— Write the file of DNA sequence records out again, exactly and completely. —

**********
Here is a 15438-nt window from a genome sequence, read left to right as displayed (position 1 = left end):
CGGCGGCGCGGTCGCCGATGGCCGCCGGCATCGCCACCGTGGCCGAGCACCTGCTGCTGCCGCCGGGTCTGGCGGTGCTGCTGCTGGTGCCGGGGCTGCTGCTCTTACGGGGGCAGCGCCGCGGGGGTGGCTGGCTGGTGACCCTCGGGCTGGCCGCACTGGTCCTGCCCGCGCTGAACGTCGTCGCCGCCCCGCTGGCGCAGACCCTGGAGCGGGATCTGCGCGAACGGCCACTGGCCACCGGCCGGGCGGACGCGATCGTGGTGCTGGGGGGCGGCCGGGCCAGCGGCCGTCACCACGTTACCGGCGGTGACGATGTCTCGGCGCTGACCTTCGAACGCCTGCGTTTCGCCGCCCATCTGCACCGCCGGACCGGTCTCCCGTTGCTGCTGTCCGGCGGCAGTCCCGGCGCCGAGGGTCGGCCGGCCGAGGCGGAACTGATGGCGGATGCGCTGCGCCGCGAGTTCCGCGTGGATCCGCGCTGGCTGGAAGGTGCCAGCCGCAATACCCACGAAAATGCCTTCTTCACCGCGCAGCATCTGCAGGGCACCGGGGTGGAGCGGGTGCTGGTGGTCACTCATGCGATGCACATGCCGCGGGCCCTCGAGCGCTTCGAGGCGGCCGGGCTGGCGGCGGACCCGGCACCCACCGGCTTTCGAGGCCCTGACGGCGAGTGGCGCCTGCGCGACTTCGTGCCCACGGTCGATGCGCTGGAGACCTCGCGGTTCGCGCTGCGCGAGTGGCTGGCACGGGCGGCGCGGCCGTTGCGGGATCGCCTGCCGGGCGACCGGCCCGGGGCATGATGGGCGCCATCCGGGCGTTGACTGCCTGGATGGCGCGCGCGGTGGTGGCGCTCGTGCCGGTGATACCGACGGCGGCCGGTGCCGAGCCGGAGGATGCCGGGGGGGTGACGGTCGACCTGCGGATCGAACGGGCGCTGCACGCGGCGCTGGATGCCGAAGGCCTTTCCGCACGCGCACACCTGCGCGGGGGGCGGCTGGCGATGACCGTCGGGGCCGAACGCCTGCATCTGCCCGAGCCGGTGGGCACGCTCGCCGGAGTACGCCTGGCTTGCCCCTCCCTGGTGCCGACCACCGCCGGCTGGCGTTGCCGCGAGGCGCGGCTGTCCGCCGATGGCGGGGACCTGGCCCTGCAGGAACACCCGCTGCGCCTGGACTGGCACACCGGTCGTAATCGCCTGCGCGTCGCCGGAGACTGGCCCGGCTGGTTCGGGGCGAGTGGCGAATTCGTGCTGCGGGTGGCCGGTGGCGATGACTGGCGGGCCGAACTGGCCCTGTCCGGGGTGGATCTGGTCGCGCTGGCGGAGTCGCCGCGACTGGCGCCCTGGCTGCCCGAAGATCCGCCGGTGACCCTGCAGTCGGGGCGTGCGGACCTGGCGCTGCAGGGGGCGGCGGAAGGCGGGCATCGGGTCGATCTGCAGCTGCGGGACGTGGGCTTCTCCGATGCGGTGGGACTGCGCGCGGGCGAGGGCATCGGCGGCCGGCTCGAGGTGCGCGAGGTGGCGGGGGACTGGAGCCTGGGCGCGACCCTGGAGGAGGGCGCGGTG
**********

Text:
Here is a 15438-nt window from a genome sequence, read left to right as displayed (position 1 = left end):
CGGCGGCGCGGTCGCCGATGGCCGCCGGCATCGCCACCGTGGCCGAGCACCTGCTGCTGCCGCCGGGTCTGGCGGTGCTGCTGCTGGTGCCGGGGCTGCTGCTCTTACGGGGGCAGCGCCGCGGGGGTGGCTGGCTGGTGACCCTCGGGCTGGCCGCACTGGTCCTGCCCGCGCTGAACGTCGTCGCCGCCCCGCTGGCGCAGACCCTGGAGCGGGATCTGCGCGAACGGCCACTGGCCACCGGCCGGGCGGACGCGATCGTGGTGCTGGGGGGCGGCCGGGCCAGCGGCCGTCACCACGTTACCGGCGGTGACGATGTCTCGGCGCTGACCTTCGAACGCCTGCGTTTCGCCGCCCATCTGCACCGCCGGACCGGTCTCCCGTTGCTGCTGTCCGGCGGCAGTCCCGGCGCCGAGGGTCGGCCGGCCGAGGCGGAACTGATGGCGGATGCGCTGCGCCGCGAGTTCCGCGTGGATCCGCGCTGGCTGGAAGGTGCCAGCCGCAATACCCACGAAAATGCCTTCTTCACCGCGCAGCATCTGCAGGGCACCGGGGTGGAGCGGGTGCTGGTGGTCACTCATGCGATGCACATGCCGCGGGCCCTCGAGCGCTTCGAGGCGGCCGGGCTGGCGGCGGACCCGGCACCCACCGGCTTTCGAGGCCCTGACGGCGAGTGGCGCCTGCGCGACTTCGTGCCCACGGTCGATGCGCTGGAGACCTCGCGGTTCGCGCTGCGCGAGTGGCTGGCACGGGCGGCGCGGCCGTTGCGGGATCGCCTGCCGGGCGACCGGCCCGGGGCATGATGGGCGCCATCCGGGCGTTGACTGCCTGGATGGCGCGCGCGGTGGTGGCGCTCGTGCCGGTGATACCGACGGCGGCCGGTGCCGAGCCGGAGGATGCCGGGGGGGTGACGGTCGACCTGCGGATCGAACGGGCGCTGCACGCGGCGCTGGATGCCGAAGGCCTTTCCGCACGCGCACACCTGCGCGGGGGGCGGCTGGCGATGACCGTCGGGGCCGAACGCCTGCATCTGCCCGAGCCGGTGGGCACGCTCGCCGGAGTACGCCTGGCTTGCCCCTCCCTGGTGCCGACCACCGCCGGCTGGCGTTGCCGCGAGGCGCGGCTGTCCGCCGATGGCGGGGACCTGGCCCTGCAGGAACACCCGCTGCGCCTGGACTGGCACACCGGTCGTAATCGCCTGCGCGTCGCCGGAGACTGGCCCGGCTGGTTCGGGGCGAGTGGCGAATTCGTGCTGCGGGTGGCCGGTGGCGATGACTGGCGGGCCGAACTGGCCCTGTCCGGGGTGGATCTGGTCGCGCTGGCGGAGTCGCCGCGACTGGCGCCCTGGCTGCCCGAAGATCCGCCGGTGACCCTGCAGTCGGGGCGTGCGGACCTGGCGCTGCAGGGGGCGGCGGAAGGCGGGCATCGGGTCGATCTGCAGCTGCGGGACGTGGGCTTCTCCGATGCGGTGGGACTGCGCGCGGGCGAGGGCATCGGCGGCCGGCTCGAGGTGCGCGAGGTGGCGGGGGACTGGAGCCTGGGCGCGACCCTGGAGGAGGGCGCGGTG